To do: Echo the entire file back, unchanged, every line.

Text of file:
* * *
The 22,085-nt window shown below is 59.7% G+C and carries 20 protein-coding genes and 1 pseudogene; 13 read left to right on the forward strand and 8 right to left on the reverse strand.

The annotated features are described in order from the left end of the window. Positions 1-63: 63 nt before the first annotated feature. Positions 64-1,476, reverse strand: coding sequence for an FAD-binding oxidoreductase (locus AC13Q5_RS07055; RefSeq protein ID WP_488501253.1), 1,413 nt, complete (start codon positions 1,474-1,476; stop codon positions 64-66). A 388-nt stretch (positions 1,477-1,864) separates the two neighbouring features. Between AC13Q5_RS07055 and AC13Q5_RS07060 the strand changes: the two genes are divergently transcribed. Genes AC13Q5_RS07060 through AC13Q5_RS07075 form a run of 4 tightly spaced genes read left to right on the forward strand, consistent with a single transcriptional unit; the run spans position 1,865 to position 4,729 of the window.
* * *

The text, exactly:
The 22,085-nt window shown below is 59.7% G+C and carries 20 protein-coding genes and 1 pseudogene; 13 read left to right on the forward strand and 8 right to left on the reverse strand.

The annotated features are described in order from the left end of the window. Positions 1-63: 63 nt before the first annotated feature. Positions 64-1,476, reverse strand: coding sequence for an FAD-binding oxidoreductase (locus AC13Q5_RS07055; RefSeq protein ID WP_488501253.1), 1,413 nt, complete (start codon positions 1,474-1,476; stop codon positions 64-66). A 388-nt stretch (positions 1,477-1,864) separates the two neighbouring features. Between AC13Q5_RS07055 and AC13Q5_RS07060 the strand changes: the two genes are divergently transcribed. Genes AC13Q5_RS07060 through AC13Q5_RS07075 form a run of 4 tightly spaced genes read left to right on the forward strand, consistent with a single transcriptional unit; the run spans position 1,865 to position 4,729 of the window.